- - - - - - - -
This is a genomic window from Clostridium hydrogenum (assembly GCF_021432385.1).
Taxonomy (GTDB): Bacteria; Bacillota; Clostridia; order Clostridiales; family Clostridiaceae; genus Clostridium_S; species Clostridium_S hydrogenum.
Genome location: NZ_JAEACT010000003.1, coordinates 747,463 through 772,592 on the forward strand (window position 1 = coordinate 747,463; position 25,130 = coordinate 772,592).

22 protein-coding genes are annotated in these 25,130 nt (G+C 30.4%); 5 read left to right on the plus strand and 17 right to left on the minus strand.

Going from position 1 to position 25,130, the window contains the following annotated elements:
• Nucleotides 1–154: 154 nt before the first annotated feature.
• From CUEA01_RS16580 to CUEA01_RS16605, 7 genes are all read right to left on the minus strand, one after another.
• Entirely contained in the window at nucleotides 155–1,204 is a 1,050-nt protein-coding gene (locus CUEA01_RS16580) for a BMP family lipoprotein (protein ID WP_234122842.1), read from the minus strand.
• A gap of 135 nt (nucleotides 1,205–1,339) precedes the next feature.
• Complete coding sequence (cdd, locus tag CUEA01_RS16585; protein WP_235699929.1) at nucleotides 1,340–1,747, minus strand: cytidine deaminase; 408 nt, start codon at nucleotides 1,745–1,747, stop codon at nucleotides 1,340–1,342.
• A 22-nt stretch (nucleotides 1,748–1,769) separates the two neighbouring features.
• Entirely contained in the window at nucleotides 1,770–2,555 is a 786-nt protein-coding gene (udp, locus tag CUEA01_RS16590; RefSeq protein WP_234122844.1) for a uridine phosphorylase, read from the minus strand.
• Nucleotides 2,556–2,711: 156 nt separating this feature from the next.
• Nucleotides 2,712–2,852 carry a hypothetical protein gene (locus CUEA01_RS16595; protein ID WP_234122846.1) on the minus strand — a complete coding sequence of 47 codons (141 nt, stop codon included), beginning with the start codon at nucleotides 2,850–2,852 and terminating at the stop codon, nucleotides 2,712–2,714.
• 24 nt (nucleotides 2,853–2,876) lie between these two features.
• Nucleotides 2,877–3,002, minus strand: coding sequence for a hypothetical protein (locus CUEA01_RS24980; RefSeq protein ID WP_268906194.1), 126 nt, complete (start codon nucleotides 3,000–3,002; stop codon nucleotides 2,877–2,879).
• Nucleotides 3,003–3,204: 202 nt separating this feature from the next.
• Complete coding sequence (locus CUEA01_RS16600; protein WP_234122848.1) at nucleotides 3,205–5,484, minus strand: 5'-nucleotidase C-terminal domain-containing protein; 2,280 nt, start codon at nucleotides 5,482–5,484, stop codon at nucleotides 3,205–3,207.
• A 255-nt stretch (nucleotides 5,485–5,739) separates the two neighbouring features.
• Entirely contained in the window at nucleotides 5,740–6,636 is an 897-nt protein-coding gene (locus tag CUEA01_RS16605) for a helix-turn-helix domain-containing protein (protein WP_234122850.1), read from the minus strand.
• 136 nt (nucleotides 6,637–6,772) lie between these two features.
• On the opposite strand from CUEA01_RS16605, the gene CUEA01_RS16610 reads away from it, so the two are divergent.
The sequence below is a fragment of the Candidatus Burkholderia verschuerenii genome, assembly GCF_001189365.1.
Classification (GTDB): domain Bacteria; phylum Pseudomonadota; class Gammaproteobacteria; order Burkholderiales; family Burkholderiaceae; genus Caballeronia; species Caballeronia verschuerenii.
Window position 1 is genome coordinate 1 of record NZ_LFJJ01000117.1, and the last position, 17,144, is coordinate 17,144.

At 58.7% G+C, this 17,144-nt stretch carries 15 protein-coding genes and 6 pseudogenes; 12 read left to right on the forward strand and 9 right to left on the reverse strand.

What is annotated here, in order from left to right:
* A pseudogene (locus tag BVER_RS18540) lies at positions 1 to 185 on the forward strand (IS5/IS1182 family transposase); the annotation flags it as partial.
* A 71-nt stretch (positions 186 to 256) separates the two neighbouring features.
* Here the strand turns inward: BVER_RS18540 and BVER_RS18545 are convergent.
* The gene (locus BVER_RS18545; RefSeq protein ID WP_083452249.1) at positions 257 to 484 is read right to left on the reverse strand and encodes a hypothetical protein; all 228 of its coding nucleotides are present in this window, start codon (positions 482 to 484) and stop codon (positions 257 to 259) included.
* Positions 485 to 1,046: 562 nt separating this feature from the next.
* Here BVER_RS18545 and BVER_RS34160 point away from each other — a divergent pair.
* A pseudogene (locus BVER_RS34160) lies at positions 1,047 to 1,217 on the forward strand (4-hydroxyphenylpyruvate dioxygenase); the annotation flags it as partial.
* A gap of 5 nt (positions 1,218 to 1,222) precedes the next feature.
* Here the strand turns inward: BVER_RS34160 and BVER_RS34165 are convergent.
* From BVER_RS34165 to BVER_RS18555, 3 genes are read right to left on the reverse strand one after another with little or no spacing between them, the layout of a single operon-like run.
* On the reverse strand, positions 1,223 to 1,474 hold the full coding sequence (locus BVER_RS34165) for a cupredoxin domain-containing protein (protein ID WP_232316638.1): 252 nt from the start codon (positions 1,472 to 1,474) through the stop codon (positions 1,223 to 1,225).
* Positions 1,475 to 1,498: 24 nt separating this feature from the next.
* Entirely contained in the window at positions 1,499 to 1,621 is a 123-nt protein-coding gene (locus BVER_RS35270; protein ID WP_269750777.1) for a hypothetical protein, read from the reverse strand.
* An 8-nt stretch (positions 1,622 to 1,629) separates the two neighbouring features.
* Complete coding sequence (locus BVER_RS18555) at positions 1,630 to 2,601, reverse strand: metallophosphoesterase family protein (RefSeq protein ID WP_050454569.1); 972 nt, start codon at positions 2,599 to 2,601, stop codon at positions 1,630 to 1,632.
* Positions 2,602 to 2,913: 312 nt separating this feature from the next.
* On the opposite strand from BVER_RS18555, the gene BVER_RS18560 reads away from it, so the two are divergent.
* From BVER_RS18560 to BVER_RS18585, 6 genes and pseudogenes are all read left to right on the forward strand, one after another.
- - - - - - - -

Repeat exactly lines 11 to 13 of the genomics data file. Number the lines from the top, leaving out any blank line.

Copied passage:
• A 22-nt stretch (nucleotides 1,748–1,769) separates the two neighbouring features.
• Entirely contained in the window at nucleotides 1,770–2,555 is a 786-nt protein-coding gene (udp, locus tag CUEA01_RS16590; RefSeq protein WP_234122844.1) for a uridine phosphorylase, read from the minus strand.
• Nucleotides 2,556–2,711: 156 nt separating this feature from the next.